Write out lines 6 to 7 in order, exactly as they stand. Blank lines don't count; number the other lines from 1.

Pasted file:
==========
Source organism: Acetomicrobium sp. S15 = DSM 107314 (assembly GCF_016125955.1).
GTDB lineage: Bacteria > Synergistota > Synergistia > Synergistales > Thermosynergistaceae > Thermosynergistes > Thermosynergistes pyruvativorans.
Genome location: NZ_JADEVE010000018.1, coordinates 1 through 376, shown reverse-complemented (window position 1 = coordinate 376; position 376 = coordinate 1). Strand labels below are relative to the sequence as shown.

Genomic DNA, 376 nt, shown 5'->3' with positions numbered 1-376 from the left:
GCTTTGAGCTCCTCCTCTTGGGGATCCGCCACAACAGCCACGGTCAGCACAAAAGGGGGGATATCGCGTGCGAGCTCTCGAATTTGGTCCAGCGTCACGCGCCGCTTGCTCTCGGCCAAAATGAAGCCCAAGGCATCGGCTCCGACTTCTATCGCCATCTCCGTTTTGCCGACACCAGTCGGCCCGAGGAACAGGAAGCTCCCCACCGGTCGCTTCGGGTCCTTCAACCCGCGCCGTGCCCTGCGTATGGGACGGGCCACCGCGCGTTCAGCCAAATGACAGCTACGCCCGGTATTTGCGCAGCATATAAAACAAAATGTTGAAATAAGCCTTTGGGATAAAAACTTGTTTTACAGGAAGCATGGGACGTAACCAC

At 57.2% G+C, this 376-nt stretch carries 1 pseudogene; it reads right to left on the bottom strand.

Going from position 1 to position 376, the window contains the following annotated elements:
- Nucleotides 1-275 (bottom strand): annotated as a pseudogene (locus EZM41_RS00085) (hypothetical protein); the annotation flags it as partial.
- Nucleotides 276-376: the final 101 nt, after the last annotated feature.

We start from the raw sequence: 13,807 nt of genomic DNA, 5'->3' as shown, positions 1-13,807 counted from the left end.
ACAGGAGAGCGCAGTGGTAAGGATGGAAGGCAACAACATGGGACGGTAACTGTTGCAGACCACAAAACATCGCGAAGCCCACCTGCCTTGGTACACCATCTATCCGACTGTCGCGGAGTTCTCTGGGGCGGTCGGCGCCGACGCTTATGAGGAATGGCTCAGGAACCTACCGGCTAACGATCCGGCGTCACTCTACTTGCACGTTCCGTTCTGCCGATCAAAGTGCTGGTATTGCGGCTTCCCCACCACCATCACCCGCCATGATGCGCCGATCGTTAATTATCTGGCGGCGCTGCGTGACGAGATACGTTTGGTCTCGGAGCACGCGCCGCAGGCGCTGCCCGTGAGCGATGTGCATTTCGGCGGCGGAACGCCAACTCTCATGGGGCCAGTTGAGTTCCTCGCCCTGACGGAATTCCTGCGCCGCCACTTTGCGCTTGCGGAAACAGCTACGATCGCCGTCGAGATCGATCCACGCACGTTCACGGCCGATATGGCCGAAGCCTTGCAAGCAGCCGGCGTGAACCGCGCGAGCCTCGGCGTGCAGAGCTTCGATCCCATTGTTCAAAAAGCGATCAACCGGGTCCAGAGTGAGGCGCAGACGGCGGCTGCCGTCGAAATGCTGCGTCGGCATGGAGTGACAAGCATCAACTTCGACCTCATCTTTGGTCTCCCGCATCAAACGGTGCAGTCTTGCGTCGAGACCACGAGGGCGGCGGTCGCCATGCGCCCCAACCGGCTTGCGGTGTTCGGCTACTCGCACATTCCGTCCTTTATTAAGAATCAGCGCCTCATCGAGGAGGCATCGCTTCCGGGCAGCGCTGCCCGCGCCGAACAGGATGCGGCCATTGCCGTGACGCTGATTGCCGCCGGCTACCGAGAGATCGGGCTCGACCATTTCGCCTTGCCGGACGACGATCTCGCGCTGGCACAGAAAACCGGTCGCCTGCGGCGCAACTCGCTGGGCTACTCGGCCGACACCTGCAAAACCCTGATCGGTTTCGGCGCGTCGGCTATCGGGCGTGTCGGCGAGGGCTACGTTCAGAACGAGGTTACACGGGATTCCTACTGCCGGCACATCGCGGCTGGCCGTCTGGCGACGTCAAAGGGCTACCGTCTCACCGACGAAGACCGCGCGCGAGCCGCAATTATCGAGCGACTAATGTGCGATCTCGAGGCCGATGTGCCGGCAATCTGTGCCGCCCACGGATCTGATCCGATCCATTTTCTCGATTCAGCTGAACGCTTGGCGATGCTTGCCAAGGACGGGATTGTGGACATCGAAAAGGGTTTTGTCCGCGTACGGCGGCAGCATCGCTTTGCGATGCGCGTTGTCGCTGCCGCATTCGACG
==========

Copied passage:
At 57.2% G+C, this 376-nt stretch carries 1 pseudogene; it reads right to left on the bottom strand.

Going from position 1 to position 376, the window contains the following annotated elements: